Sunday, February 19, 2012

Cricket, anyone?

The cricket season is on with its ups and down, test matches and ODI-s and inflation and deflation of rankings and reputations. Diehard fans, as well as occasional TV watchers wait for Sachin's 100th century, weep for the whitewash in Australia and wonder how things could go so wrong! Let's see what light a bit of quantitative analysis can shed on these events. The ICC rankings, opaque as they are, attempt to quantify the nonquantifiable, the crack of the bat on the ball. A recent paper attempts to do the same, using the techniques of network science, treating the cricket playing nations as a social network. The teams are ranked, depending on their success in test cricket, and one day cricket, for all the years for which the data is available, (1877 onwards, no less), and so are the team captains. The success of a team (or captain) is determined by the ‘quality’ of wins and not on the number of wins alone.

The method consists of forming a weighted network. All competing teams form the nodes of the network. If team A defeats team B, a link is established pointing from B to a A with a thickness (the weight), proportional to the fraction of wins where B wins against A. The importance of the match is assigned via a quantity called the PageRank which uses the normalised weight of the link in a diffusive term which redistributes the credit of a given node to all its neighbours, with maximum credit being transferred to its most successful nemesis. Teams are then ranked by their PageRank, and captains are as successful as their teams.

The results conform to common intuition, which the ICC rankings don't always do. Needless to say, Australia emerges as the strongest test playing nation, followed by South Africa, despite their twenty one year absence from test cricket (1970-1991), England, West Indies, Pakistan, India, Sri Lanka, New Zealand, Zimbabwe and Bangladesh. Since this is an average from 1877, it is unsurprising that this is more or less the order in which the teams started playing test cricket, except for South Africa. For ODI-s, the order is the same, except for Sri Lanka and New Zealand exchanging places. The most successful test captain is Australia's Steve Waugh, followed by South Africa's Graeme Smith, and Australia's Ricky Ponting. From the subcontinent, only M. S. Dhoni and Sourav Ganguly make it to the top 20 list. For ODI-s, Ricky Ponting leads the table, followed by Graeme Smith and Imran Khan of Pakistan. M.S. Dhoni, Kapil Dev, Saurav Ganguly, Mohammed Azharuddin, Rahul Dravid, Javed Miandad, and Wasim Akram also make it to the top 20 list, perhaps indicating that the subcontinent is better at the shorter version of the game. PageRanks computed over successive decades pick up the domainance of the successful teams of those decades, such as the West Indies dominance of both tests and ODI-s from 1981-1990, India's success against strong teams between 1971-1980 (not reflected in the IIC rankings), and the rise and fall of teams like England, Pakistan and Australia in the pecking order. The author (Satyam Mukherjee at Northwestern University, formerly at IIT Madras), modestly says that this scheme cannot replace the ICC ranking, but suggests a novel approach to refine the existing ranking scheme. We hope this scheme will find its way to the cricket commentaries.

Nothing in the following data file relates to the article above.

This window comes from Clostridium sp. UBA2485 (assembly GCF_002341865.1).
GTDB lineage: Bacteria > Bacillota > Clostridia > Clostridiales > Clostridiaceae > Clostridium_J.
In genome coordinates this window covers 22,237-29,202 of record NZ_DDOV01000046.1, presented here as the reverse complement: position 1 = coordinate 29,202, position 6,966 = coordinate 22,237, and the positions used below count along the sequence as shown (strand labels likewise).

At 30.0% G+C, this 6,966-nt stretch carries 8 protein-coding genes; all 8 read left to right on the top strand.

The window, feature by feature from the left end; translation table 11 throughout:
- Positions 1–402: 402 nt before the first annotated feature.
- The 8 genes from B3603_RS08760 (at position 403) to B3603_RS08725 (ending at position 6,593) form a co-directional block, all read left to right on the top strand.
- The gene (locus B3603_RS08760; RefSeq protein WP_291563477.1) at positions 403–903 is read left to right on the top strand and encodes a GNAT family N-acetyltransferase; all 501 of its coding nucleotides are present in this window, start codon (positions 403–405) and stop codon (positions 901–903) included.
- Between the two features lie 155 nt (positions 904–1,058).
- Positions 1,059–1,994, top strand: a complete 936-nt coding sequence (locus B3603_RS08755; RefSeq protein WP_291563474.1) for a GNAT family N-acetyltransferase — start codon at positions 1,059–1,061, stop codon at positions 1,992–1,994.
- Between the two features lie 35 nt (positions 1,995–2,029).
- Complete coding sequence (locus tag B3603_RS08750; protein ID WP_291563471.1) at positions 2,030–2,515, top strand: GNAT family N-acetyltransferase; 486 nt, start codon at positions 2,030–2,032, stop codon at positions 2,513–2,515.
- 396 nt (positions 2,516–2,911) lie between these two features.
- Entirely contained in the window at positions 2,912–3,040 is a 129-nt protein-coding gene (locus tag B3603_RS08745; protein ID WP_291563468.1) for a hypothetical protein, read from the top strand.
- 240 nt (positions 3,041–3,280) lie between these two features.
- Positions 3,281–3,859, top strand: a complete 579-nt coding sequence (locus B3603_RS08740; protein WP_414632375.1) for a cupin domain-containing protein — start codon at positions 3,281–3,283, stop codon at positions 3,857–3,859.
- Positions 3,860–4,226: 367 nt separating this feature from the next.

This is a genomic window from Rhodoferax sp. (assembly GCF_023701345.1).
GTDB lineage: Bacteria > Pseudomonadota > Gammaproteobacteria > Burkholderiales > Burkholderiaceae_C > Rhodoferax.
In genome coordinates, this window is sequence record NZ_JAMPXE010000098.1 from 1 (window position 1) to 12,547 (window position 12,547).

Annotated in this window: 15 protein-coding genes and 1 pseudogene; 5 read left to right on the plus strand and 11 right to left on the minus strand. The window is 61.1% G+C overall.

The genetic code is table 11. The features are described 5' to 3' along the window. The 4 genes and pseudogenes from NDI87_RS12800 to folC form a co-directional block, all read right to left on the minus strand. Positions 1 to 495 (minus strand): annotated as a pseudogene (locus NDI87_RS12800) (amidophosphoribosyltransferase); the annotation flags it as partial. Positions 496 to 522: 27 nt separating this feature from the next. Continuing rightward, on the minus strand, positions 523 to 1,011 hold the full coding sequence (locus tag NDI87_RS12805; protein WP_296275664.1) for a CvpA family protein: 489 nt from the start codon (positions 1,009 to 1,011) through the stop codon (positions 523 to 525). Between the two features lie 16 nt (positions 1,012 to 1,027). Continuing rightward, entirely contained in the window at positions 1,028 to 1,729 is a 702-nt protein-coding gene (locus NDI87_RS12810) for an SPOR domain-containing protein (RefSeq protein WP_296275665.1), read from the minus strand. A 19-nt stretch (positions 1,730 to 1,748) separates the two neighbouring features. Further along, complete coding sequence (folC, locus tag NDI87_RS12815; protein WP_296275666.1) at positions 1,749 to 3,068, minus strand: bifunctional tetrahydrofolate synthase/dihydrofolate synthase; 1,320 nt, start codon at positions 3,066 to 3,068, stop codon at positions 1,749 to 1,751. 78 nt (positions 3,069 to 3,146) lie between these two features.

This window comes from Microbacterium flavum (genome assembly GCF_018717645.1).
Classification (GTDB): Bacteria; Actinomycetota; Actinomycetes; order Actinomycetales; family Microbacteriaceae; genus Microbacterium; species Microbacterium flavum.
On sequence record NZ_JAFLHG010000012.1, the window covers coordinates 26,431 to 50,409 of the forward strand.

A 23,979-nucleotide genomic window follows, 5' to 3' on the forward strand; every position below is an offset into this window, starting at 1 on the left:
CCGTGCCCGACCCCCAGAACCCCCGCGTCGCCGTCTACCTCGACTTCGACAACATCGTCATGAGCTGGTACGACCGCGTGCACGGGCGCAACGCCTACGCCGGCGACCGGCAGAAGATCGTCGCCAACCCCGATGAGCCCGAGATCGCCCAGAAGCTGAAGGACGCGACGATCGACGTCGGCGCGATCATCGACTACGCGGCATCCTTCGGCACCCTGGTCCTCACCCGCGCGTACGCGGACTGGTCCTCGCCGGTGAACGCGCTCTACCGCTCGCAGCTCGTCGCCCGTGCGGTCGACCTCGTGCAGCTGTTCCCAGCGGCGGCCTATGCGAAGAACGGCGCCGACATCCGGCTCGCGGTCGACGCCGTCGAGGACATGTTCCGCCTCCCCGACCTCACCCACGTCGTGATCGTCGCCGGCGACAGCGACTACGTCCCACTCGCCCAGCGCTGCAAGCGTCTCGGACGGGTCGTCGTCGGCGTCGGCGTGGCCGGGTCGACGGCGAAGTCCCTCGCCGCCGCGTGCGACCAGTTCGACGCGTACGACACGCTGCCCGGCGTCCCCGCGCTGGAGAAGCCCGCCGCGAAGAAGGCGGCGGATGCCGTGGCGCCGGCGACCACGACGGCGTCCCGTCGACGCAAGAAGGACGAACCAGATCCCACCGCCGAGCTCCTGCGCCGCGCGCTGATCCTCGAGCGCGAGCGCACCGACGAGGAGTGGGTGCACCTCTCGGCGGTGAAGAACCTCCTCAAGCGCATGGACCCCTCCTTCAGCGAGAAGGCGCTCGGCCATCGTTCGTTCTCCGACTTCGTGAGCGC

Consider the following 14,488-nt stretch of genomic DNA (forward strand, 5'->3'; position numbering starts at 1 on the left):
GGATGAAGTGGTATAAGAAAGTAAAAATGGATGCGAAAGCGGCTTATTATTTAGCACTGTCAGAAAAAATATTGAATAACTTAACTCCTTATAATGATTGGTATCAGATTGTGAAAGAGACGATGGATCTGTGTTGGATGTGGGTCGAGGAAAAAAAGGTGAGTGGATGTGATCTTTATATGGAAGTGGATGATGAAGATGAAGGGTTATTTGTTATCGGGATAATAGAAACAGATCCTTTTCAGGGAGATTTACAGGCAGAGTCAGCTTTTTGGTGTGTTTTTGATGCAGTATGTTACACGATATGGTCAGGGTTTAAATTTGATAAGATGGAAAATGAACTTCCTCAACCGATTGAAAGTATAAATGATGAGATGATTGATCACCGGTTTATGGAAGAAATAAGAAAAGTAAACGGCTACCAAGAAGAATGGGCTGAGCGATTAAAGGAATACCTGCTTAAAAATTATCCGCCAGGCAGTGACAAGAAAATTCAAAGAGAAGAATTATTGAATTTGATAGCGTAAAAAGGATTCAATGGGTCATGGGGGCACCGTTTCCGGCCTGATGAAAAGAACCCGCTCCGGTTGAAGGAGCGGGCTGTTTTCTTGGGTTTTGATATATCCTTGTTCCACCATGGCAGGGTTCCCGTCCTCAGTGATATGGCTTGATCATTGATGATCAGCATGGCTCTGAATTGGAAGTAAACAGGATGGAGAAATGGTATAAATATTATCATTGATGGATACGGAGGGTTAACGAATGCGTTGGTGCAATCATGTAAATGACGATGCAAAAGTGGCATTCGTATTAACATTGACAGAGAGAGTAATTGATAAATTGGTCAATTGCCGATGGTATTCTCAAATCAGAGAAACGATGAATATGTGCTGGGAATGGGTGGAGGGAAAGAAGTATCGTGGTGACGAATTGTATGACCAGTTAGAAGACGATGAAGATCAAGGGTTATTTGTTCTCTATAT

This blog post is by Neelima Gupte and Sumathi Rao.

The original paper can be found here .

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